Going back to Tolkien, he wasn’t just a man who invented a fantasy genre or put it on the board. The man literally put decades of passion and experience into it, even going so far as to create individual languages of the different races. No other author has done that before and even if later authors have, they didn’t put anywhere near the research and personal touches into it that Tolkien did. I think that when we are trained to expect a certain quality, and then suddenly get some burst of something far superior or different, it then becomes a religious experience.

This segues into my next theory. On a certain level there maybe a part of our being that looks for something other in the world: something that is so different that has almost a divine quality. This can be especially true if we are going through circumstances that are difficult or hellish. We instinctively look for that way out or lifeline to pulls through and once we find it, we go at it with everything. Even if the circumstances pass and things get better, that salvation, momentary as it may have been, marked us. I know this was my experience, so maybe there is some projection here on my part, but it may still hold weight.

All Aboard

Successful franchises are not-one stop, train stations where everyone gets on at the same point. It’s becomes a long walk about, where different travelers meet up with it and join it a different legs of the journey. When that happens, there is some connection to where the journey began, but it also different because the new travelers entered into the journey at a different point. Their perspective and the perspectives they bring with them are different.

This does not mean that their experience taints the path somehow, because the path is more than just one person or community. It has evolved beyond that, speaking to people on a deeply, human level but with different voices.

So the problem is that many of us fans still confine the journey to where we joined it, not acknowledging that it has surpassed that or can. At the same time, fans who join the franchise later along the road may judge those who entered in before as the past. People who have irrelevant views of what and where the franchise they both love is now. These people fail to realize that journey and the stories also includes earlier followers as well and indeed may not have it that far without those earlier fans to carry the love.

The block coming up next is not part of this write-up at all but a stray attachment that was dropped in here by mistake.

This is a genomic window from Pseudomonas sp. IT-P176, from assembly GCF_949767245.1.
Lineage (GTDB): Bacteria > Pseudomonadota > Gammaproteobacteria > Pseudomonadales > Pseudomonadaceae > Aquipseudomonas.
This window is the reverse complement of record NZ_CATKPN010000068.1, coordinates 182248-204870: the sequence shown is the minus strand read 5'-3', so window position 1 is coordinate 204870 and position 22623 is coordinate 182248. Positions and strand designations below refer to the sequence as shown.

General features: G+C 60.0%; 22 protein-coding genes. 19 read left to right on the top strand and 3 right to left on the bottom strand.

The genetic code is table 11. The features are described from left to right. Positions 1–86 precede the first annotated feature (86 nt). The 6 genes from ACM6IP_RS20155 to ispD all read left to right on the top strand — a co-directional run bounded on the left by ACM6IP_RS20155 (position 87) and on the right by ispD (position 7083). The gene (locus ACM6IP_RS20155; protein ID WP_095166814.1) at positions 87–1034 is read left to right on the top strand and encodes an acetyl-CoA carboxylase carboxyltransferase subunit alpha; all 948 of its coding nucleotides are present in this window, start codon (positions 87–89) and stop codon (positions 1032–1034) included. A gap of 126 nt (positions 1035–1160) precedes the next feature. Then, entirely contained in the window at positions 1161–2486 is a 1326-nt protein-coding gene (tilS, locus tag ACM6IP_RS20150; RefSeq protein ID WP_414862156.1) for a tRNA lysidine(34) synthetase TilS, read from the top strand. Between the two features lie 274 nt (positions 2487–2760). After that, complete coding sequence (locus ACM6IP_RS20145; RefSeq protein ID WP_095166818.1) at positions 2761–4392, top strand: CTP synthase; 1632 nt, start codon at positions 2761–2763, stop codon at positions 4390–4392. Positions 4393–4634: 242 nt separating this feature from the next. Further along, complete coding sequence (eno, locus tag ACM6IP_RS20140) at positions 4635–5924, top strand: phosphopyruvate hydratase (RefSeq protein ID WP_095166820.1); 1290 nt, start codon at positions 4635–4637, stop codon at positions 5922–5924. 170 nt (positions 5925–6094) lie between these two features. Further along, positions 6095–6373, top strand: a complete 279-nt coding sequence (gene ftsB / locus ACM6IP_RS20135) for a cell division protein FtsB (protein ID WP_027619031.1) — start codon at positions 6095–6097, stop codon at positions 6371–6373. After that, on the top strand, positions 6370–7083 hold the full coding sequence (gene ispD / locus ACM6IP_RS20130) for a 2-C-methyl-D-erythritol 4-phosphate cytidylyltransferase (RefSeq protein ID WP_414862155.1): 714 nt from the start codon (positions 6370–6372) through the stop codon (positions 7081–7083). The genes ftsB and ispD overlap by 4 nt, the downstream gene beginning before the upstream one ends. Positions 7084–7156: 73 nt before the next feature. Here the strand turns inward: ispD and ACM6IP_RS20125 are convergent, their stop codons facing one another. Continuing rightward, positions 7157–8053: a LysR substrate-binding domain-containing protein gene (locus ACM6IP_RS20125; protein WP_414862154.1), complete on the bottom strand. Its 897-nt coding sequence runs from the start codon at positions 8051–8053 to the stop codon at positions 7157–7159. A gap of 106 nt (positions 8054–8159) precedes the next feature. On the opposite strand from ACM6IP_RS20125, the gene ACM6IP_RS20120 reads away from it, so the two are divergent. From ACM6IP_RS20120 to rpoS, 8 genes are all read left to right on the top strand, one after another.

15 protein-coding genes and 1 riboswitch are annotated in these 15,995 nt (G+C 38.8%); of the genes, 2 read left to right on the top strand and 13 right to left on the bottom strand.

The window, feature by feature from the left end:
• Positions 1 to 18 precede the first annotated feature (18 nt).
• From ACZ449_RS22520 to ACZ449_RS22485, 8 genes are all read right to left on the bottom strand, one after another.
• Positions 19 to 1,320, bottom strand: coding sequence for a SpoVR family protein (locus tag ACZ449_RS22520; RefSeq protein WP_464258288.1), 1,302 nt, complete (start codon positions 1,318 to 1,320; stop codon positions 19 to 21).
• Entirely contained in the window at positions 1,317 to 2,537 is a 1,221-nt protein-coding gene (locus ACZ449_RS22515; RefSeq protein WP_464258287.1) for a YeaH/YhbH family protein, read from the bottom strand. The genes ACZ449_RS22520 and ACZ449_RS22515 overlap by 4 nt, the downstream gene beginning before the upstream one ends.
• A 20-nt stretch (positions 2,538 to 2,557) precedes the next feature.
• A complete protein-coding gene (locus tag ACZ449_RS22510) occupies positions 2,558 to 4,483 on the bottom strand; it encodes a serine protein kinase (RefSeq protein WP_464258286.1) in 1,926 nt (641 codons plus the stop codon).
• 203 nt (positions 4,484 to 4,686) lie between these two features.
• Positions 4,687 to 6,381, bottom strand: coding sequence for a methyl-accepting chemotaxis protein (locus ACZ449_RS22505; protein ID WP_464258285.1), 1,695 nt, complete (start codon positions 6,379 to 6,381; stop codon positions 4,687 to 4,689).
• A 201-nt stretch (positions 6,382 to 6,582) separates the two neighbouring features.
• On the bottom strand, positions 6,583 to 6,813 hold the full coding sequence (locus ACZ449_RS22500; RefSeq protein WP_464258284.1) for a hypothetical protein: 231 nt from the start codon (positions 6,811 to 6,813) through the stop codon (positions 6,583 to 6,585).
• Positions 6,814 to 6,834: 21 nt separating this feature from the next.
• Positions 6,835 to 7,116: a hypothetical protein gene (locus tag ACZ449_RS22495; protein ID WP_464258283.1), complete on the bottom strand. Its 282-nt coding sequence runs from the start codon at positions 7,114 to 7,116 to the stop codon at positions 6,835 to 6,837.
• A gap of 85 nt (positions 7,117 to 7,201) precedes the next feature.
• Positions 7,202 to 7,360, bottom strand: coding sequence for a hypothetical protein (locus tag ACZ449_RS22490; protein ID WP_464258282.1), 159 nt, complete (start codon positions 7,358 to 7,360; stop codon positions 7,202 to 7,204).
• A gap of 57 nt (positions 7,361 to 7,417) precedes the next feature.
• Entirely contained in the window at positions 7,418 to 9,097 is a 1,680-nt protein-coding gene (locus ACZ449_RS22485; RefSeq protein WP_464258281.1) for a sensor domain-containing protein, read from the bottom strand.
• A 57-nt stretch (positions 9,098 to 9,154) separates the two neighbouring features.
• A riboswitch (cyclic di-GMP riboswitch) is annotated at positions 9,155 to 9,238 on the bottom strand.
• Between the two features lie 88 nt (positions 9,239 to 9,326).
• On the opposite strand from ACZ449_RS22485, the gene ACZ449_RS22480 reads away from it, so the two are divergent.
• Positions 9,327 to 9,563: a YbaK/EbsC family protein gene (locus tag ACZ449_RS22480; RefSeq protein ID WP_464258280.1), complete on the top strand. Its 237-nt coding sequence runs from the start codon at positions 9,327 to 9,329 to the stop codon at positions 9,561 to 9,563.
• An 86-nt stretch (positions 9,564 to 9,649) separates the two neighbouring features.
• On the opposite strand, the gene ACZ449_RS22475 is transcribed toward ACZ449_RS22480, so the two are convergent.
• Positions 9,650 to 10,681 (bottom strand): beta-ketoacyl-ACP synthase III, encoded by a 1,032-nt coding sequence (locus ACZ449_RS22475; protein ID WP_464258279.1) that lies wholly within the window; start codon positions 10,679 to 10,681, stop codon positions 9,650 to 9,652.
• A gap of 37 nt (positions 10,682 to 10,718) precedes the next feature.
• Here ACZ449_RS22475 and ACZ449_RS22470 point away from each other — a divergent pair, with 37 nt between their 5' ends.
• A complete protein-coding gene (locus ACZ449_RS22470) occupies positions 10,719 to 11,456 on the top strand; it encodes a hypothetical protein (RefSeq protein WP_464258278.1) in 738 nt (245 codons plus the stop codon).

Photo by Narga-Lifestream: Starwars has always been a passionately beloved franchise and over the last few years has also become cross-generational.
Photo by Narga-Lifestream: Starwars has always been a passionately beloved franchise and over the last few years has also become cross-generational. | Source

Behold the Work of Thy Hands

No matter where they started loving these shows, books, and movies, all groups need to respect each other. Their experiences are unique and probably different, but not inferior. Force Awakens and Rogue One are told from a different perspective but that doesn’t make them inferior to the originals. There are still many fans who loved them as much as old school fans love the first trilogy.

Peter Jackson told his stories from the point of view of a film maker, as well as extenuating circumstances. Both sets of movies have their detractors and those who were touched by them as well. That doesn’t make either group dumber or less intelligent.

All art is judged by the beholder and because there are so many beholders, the judgment will always be different. They can still be enjoyed though regardless. Worst case, if it still sours our love for how we love that franchise that much, then don’t watch or read it. No need for insults or dehumanizing each other.